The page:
Imagine that your hometown has been invaded by a military force that dictates all the resources—the water, the mining, all the natural resources—will be diverted for the exclusive use of the occupying power, and the military. Key resources will be exported back to far-away cities. Rare resources like uranium and lithium. And everything will be conducted in a language you don't understand—the language of the invaders.
Sounds like fiction? It is happening today in Tibet. But not only are Tibet's resources being shifted out, the Tibetan way of life is being snuffed out. Tibetan nomads, who for centuries have been at the heart of the traditional Tibetan economy through herding of yaks and cashmere goats, are being targeted for 're-settlement'. Across the Tibetan plateau, hundreds of thousands of nomads are being shifted off their traditional grassland habitat. 'Re-settlement' is little more than a euphemism for a kind of nomad genocide.
In October 2008, an official report issued in Sichuan Province announced that 470,000 nomads would be resettled, out of a total nomad population estimated at 530,000. The report cited 219,000 nomads as having 'no fixed residences' and 254,000 'living in shanty homes'. In 2004, a document from an official source in Qinghai Province was somewhat blunter—it said that all the nomads of Amdo were to be resettled by the year 2011.
One reason quoted in official Chinese reports justifying the resettlement of nomads is 'inconvenience'—how nomads lead a very harsh life without access to proper education or medical facilities. It is a harsh life, yes—but it is one that the nomads have chosen—a life of great freedom under vast open skies. As for the medical facilities promised: these are very shoddy at best in rural Tibet, with dismal standards, while 'education' amounts to little more than attempts at Chinese indoctrination of Tibetan youth. In fact, there is not much of anything in these villages. It is all window dressing to exclude the nomads from the grasslands.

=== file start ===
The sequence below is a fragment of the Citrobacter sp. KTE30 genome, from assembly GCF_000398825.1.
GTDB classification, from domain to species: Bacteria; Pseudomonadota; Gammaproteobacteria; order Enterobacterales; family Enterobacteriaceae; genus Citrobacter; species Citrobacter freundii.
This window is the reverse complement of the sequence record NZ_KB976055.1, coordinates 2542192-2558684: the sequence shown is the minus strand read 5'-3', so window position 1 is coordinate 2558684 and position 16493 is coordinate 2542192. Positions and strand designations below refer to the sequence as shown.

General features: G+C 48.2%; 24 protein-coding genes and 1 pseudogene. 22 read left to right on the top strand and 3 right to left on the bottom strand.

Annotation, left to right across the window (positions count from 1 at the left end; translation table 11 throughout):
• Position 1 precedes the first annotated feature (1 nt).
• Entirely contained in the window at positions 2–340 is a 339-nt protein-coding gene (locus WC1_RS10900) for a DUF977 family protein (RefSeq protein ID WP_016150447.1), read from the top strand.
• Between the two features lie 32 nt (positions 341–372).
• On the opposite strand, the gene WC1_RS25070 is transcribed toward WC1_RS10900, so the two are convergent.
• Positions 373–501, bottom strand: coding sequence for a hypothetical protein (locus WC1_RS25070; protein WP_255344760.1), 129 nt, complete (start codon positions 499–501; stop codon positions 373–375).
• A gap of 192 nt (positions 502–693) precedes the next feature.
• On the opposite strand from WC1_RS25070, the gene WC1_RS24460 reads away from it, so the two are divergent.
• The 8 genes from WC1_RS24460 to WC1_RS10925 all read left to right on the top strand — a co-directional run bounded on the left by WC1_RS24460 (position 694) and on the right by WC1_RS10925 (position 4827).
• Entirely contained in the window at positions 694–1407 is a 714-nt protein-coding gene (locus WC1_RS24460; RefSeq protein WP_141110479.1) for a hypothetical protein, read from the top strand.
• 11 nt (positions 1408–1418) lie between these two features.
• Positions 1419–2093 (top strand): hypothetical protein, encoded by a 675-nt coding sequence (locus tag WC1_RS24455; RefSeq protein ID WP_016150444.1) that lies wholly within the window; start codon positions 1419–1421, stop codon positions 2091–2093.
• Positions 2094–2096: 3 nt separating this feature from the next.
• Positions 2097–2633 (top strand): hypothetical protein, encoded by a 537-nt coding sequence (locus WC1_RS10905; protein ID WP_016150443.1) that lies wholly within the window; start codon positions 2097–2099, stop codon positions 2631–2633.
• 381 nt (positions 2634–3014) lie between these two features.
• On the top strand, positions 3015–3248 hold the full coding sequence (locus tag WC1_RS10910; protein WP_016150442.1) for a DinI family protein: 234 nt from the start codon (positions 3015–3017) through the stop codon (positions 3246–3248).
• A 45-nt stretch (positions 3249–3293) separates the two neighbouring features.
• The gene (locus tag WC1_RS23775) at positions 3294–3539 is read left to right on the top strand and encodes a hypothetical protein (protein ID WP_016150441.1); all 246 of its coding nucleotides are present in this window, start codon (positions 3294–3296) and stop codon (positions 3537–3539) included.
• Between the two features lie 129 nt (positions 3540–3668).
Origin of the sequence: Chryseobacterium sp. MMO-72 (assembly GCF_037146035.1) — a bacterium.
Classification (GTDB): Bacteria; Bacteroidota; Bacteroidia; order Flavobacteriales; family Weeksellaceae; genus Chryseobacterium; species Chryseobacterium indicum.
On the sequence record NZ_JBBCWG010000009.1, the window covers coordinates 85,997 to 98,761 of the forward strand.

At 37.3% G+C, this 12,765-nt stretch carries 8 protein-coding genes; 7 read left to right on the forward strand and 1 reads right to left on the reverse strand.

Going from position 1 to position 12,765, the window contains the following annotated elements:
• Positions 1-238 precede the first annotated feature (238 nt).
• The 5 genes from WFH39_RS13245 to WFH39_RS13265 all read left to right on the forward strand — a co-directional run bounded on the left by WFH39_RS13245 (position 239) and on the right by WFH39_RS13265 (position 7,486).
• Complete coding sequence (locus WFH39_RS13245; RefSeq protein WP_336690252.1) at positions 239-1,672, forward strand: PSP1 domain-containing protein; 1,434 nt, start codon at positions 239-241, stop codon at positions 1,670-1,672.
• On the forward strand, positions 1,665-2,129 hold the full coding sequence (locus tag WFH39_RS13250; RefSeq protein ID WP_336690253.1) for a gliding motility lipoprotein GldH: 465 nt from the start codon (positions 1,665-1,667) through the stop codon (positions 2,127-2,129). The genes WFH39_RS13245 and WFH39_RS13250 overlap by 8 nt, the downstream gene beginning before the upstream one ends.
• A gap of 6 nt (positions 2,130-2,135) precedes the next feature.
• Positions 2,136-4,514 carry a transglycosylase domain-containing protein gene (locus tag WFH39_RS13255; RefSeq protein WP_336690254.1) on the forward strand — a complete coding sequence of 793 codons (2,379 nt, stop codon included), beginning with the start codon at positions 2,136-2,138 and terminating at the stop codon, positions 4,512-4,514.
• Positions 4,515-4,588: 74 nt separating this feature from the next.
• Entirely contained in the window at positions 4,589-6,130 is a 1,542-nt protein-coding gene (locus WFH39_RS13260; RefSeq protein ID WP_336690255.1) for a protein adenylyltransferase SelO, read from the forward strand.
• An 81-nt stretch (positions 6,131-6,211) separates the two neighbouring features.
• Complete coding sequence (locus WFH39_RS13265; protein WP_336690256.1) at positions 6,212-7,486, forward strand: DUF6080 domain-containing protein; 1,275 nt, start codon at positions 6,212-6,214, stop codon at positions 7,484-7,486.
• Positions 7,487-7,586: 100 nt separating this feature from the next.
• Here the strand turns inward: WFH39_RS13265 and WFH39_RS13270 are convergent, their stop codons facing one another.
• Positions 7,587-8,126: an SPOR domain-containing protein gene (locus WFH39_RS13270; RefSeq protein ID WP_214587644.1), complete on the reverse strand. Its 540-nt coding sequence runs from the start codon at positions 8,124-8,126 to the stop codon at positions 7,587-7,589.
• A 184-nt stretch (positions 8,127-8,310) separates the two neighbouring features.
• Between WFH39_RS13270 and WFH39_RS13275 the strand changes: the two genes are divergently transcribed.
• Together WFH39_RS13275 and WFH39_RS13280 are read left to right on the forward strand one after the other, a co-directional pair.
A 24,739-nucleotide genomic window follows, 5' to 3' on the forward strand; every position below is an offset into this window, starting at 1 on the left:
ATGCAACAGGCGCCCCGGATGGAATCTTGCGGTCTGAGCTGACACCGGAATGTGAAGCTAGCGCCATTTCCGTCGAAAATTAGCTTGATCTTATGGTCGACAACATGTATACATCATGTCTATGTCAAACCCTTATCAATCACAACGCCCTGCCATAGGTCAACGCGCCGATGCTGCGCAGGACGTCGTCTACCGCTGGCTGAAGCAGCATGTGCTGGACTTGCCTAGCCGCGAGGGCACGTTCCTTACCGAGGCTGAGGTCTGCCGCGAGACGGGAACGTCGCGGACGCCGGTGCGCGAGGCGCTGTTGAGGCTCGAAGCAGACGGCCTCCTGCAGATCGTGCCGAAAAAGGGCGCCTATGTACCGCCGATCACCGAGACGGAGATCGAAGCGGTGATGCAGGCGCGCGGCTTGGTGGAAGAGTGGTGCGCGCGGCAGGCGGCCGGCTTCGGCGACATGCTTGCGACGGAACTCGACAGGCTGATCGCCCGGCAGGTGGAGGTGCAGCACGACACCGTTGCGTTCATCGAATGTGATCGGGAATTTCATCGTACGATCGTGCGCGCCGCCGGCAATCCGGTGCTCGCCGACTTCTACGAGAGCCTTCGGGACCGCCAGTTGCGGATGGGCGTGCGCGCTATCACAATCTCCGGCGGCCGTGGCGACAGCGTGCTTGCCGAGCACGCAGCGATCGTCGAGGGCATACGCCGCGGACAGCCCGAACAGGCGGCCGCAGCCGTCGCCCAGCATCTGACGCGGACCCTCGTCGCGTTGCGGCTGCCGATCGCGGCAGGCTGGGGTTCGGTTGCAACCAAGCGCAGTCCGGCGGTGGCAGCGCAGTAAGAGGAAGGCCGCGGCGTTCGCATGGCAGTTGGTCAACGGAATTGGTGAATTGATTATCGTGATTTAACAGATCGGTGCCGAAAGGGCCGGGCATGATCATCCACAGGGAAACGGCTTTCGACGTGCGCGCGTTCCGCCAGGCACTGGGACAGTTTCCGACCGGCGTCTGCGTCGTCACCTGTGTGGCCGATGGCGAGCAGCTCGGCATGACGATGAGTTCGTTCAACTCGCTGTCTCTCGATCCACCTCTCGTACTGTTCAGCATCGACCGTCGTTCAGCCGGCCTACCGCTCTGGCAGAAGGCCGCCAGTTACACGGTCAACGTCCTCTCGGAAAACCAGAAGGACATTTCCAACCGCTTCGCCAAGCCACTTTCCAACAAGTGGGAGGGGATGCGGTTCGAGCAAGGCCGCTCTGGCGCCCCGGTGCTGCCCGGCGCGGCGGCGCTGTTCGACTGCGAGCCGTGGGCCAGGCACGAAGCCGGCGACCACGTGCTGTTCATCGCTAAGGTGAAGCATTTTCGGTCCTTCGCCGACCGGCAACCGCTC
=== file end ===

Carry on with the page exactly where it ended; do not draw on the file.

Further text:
Where the nomads end up is in a drab village of concrete hovels—a concrete ghetto where there is little chance of making a decent living. In Tibet, being a nomad is not a job you decide upon—it is a job you are born into. These are proud, very tough people who cherish their freedom. They are not used to being beggars, which is basically what they become when they shift to resettlement ghettos—they rely on government hand-outs to survive. There is no attempt at job retraining in these places.
For centuries, Tibetan nomads have worked in harmony with their environment, acting as virtual stewards of the vast grassland regions of Central Tibet, Amdo (northeast) and Kham (southeast). They look after the grasslands because they know they must use these grasslands again. Yet Chinese academic papers talk of putting a halt to grazing to 'restore' the 'degraded' grasslands. Climate change is most likely the real culprit here, but officials are trying to pin the blame the nomads and their yaks for over-grazing, saying this is destroying the grassland habitat. A Western researcher, Julia Klein (from Colorado State University), took issue with this stance, citing the fact that the Tibetan Plateau "is a system that has evolved with grazing: the removal of grazing from the system could have profound ecological consequences."